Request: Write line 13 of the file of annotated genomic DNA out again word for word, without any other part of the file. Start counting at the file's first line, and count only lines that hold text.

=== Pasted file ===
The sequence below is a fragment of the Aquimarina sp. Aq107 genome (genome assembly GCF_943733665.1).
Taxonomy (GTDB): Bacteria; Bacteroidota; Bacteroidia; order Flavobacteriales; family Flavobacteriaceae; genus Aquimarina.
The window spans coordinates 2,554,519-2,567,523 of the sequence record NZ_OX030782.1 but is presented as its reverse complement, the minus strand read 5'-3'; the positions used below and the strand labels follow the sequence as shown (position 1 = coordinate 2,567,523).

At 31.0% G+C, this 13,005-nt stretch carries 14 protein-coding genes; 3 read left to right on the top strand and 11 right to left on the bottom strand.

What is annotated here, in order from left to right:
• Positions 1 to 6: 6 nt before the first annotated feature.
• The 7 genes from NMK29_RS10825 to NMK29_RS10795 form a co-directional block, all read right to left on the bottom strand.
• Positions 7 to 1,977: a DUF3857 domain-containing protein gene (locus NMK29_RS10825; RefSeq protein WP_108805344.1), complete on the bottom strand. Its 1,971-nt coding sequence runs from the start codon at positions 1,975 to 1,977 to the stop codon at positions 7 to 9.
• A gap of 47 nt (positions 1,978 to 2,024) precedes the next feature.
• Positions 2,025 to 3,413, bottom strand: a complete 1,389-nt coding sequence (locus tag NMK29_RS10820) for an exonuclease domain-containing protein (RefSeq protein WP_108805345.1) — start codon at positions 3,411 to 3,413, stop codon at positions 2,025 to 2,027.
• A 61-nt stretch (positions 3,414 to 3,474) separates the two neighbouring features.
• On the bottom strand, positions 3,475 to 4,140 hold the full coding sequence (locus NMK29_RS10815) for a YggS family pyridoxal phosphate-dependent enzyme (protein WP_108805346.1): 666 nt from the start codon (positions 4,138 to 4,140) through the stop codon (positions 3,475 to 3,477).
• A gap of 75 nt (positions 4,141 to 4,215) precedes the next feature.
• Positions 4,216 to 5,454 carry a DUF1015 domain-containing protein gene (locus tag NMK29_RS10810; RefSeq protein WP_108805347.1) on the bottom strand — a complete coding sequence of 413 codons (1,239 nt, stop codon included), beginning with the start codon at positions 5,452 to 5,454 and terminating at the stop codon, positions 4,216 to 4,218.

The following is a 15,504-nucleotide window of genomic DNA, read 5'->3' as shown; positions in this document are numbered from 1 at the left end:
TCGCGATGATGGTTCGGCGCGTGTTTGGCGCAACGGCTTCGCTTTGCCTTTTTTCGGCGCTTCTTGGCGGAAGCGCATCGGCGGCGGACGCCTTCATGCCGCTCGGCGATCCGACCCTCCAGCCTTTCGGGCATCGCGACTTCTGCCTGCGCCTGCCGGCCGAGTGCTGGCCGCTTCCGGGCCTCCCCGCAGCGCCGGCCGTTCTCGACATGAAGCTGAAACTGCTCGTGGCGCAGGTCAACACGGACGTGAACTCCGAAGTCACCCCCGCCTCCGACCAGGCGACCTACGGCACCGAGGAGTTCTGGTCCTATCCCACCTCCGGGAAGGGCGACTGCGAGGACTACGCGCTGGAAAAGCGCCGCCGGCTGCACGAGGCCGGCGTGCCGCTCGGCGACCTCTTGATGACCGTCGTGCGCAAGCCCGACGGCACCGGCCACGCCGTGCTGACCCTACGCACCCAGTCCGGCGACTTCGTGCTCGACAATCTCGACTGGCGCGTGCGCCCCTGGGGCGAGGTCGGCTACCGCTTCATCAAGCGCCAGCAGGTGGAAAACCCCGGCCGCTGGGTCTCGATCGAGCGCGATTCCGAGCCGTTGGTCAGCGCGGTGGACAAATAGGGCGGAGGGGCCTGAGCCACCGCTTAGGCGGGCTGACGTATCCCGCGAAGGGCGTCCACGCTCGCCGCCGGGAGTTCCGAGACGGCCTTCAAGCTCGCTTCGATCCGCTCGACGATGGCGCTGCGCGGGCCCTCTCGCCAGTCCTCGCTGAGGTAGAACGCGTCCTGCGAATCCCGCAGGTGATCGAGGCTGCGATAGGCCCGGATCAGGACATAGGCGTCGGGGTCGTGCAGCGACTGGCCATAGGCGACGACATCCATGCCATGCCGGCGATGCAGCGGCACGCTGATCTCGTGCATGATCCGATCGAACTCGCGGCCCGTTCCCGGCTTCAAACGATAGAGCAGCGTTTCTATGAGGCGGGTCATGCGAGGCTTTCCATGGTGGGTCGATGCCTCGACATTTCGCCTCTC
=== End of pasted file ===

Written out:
• A gap of 75 nt (positions 4,141 to 4,215) precedes the next feature.